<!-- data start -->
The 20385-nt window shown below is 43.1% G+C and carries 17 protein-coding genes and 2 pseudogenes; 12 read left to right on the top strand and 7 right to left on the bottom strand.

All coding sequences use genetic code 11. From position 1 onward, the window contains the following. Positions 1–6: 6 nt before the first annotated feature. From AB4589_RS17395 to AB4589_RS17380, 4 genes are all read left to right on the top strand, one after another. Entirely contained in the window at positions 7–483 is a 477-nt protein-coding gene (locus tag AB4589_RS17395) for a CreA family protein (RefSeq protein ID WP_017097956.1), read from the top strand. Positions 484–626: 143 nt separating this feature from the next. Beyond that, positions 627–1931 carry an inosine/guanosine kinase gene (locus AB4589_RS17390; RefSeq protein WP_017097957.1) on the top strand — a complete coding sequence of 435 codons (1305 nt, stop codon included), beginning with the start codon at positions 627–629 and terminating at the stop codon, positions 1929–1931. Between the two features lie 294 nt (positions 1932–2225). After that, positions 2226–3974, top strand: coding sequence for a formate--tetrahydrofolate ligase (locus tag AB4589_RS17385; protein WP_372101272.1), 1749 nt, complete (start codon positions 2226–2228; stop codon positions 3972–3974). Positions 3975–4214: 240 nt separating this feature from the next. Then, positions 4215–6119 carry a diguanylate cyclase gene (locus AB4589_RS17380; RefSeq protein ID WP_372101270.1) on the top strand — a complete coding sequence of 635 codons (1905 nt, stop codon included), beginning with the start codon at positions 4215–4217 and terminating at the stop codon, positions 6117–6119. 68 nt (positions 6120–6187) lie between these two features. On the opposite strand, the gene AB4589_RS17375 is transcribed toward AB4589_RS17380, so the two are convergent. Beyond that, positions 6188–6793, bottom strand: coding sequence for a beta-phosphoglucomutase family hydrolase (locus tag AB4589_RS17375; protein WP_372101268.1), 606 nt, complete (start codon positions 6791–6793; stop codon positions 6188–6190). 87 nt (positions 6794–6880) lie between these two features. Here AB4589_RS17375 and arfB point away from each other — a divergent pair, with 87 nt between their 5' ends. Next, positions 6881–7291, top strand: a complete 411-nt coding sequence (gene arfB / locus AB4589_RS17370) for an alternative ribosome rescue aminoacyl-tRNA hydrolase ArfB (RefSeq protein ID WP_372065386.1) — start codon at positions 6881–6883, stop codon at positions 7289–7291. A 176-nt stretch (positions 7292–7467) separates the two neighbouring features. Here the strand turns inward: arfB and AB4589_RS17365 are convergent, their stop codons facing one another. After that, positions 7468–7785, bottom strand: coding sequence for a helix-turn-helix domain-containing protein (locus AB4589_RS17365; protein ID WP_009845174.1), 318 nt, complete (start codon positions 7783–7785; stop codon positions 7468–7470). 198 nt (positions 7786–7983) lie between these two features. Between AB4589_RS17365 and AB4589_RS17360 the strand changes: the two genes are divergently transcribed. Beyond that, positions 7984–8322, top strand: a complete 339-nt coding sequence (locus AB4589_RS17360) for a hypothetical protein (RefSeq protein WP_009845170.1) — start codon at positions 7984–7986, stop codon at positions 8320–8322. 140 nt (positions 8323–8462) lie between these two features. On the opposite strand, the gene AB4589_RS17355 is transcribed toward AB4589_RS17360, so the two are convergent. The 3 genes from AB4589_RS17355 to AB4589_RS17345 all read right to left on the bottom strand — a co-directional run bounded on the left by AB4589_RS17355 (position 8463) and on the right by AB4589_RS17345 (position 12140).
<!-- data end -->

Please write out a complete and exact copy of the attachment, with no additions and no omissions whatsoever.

The 20385-nt window shown below is 43.1% G+C and carries 17 protein-coding genes and 2 pseudogenes; 12 read left to right on the top strand and 7 right to left on the bottom strand.

All coding sequences use genetic code 11. From position 1 onward, the window contains the following. Positions 1–6: 6 nt before the first annotated feature. From AB4589_RS17395 to AB4589_RS17380, 4 genes are all read left to right on the top strand, one after another. Entirely contained in the window at positions 7–483 is a 477-nt protein-coding gene (locus tag AB4589_RS17395) for a CreA family protein (RefSeq protein ID WP_017097956.1), read from the top strand. Positions 484–626: 143 nt separating this feature from the next. Beyond that, positions 627–1931 carry an inosine/guanosine kinase gene (locus AB4589_RS17390; RefSeq protein WP_017097957.1) on the top strand — a complete coding sequence of 435 codons (1305 nt, stop codon included), beginning with the start codon at positions 627–629 and terminating at the stop codon, positions 1929–1931. Between the two features lie 294 nt (positions 1932–2225). After that, positions 2226–3974, top strand: coding sequence for a formate--tetrahydrofolate ligase (locus tag AB4589_RS17385; protein WP_372101272.1), 1749 nt, complete (start codon positions 2226–2228; stop codon positions 3972–3974). Positions 3975–4214: 240 nt separating this feature from the next. Then, positions 4215–6119 carry a diguanylate cyclase gene (locus AB4589_RS17380; RefSeq protein ID WP_372101270.1) on the top strand — a complete coding sequence of 635 codons (1905 nt, stop codon included), beginning with the start codon at positions 4215–4217 and terminating at the stop codon, positions 6117–6119. 68 nt (positions 6120–6187) lie between these two features. On the opposite strand, the gene AB4589_RS17375 is transcribed toward AB4589_RS17380, so the two are convergent. Beyond that, positions 6188–6793, bottom strand: coding sequence for a beta-phosphoglucomutase family hydrolase (locus tag AB4589_RS17375; protein WP_372101268.1), 606 nt, complete (start codon positions 6791–6793; stop codon positions 6188–6190). 87 nt (positions 6794–6880) lie between these two features. Here AB4589_RS17375 and arfB point away from each other — a divergent pair, with 87 nt between their 5' ends. Next, positions 6881–7291, top strand: a complete 411-nt coding sequence (gene arfB / locus AB4589_RS17370) for an alternative ribosome rescue aminoacyl-tRNA hydrolase ArfB (RefSeq protein ID WP_372065386.1) — start codon at positions 6881–6883, stop codon at positions 7289–7291. A 176-nt stretch (positions 7292–7467) separates the two neighbouring features. Here the strand turns inward: arfB and AB4589_RS17365 are convergent, their stop codons facing one another. After that, positions 7468–7785, bottom strand: coding sequence for a helix-turn-helix domain-containing protein (locus AB4589_RS17365; protein ID WP_009845174.1), 318 nt, complete (start codon positions 7783–7785; stop codon positions 7468–7470). 198 nt (positions 7786–7983) lie between these two features. Between AB4589_RS17365 and AB4589_RS17360 the strand changes: the two genes are divergently transcribed. Beyond that, positions 7984–8322, top strand: a complete 339-nt coding sequence (locus AB4589_RS17360) for a hypothetical protein (RefSeq protein WP_009845170.1) — start codon at positions 7984–7986, stop codon at positions 8320–8322. 140 nt (positions 8323–8462) lie between these two features. On the opposite strand, the gene AB4589_RS17355 is transcribed toward AB4589_RS17360, so the two are convergent. The 3 genes from AB4589_RS17355 to AB4589_RS17345 all read right to left on the bottom strand — a co-directional run bounded on the left by AB4589_RS17355 (position 8463) and on the right by AB4589_RS17345 (position 12140).